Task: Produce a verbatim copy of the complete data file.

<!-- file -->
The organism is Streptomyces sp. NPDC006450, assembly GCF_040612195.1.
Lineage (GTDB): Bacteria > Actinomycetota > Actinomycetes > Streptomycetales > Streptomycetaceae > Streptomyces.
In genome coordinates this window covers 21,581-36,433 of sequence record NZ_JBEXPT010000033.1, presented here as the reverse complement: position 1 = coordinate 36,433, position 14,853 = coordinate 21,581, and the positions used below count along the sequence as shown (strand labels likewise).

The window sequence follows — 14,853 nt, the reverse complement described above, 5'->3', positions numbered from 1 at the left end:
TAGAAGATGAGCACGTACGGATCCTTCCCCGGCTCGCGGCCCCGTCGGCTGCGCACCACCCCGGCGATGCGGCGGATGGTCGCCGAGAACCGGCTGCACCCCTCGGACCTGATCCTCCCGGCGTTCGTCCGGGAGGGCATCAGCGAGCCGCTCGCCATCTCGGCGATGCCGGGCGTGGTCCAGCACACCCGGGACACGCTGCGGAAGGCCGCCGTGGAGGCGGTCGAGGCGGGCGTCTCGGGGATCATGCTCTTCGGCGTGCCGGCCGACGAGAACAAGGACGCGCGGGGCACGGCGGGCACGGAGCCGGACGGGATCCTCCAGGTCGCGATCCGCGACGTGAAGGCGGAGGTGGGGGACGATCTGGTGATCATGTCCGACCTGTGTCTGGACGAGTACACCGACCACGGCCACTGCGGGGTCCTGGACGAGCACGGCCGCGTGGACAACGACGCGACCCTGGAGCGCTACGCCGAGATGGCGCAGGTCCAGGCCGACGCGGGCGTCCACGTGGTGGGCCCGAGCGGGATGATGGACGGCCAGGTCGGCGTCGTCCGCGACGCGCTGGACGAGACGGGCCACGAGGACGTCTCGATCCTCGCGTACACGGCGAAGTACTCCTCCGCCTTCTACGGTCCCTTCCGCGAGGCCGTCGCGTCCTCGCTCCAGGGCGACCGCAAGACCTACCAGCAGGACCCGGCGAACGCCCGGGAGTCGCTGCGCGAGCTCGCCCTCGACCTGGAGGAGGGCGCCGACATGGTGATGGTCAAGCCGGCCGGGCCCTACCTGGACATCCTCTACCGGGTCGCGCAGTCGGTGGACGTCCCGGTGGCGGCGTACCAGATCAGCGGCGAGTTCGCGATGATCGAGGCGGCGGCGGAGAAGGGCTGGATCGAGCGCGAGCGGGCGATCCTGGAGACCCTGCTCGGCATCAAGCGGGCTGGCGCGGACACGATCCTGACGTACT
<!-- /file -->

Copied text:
The organism is Streptomyces sp. NPDC006450, assembly GCF_040612195.1.
Lineage (GTDB): Bacteria > Actinomycetota > Actinomycetes > Streptomycetales > Streptomycetaceae > Streptomyces.
In genome coordinates this window covers 21,581-36,433 of sequence record NZ_JBEXPT010000033.1, presented here as the reverse complement: position 1 = coordinate 36,433, position 14,853 = coordinate 21,581, and the positions used below count along the sequence as shown (strand labels likewise).

The window sequence follows — 14,853 nt, the reverse complement described above, 5'->3', positions numbered from 1 at the left end:
TAGAAGATGAGCACGTACGGATCCTTCCCCGGCTCGCGGCCCCGTCGGCTGCGCACCACCCCGGCGATGCGGCGGATGGTCGCCGAGAACCGGCTGCACCCCTCGGACCTGATCCTCCCGGCGTTCGTCCGGGAGGGCATCAGCGAGCCGCTCGCCATCTCGGCGATGCCGGGCGTGGTCCAGCACACCCGGGACACGCTGCGGAAGGCCGCCGTGGAGGCGGTCGAGGCGGGCGTCTCGGGGATCATGCTCTTCGGCGTGCCGGCCGACGAGAACAAGGACGCGCGGGGCACGGCGGGCACGGAGCCGGACGGGATCCTCCAGGTCGCGATCCGCGACGTGAAGGCGGAGGTGGGGGACGATCTGGTGATCATGTCCGACCTGTGTCTGGACGAGTACACCGACCACGGCCACTGCGGGGTCCTGGACGAGCACGGCCGCGTGGACAACGACGCGACCCTGGAGCGCTACGCCGAGATGGCGCAGGTCCAGGCCGACGCGGGCGTCCACGTGGTGGGCCCGAGCGGGATGATGGACGGCCAGGTCGGCGTCGTCCGCGACGCGCTGGACGAGACGGGCCACGAGGACGTCTCGATCCTCGCGTACACGGCGAAGTACTCCTCCGCCTTCTACGGTCCCTTCCGCGAGGCCGTCGCGTCCTCGCTCCAGGGCGACCGCAAGACCTACCAGCAGGACCCGGCGAACGCCCGGGAGTCGCTGCGCGAGCTCGCCCTCGACCTGGAGGAGGGCGCCGACATGGTGATGGTCAAGCCGGCCGGGCCCTACCTGGACATCCTCTACCGGGTCGCGCAGTCGGTGGACGTCCCGGTGGCGGCGTACCAGATCAGCGGCGAGTTCGCGATGATCGAGGCGGCGGCGGAGAAGGGCTGGATCGAGCGCGAGCGGGCGATCCTGGAGACCCTGCTCGGCATCAAGCGGGCTGGCGCGGACACGATCCTGACGTACT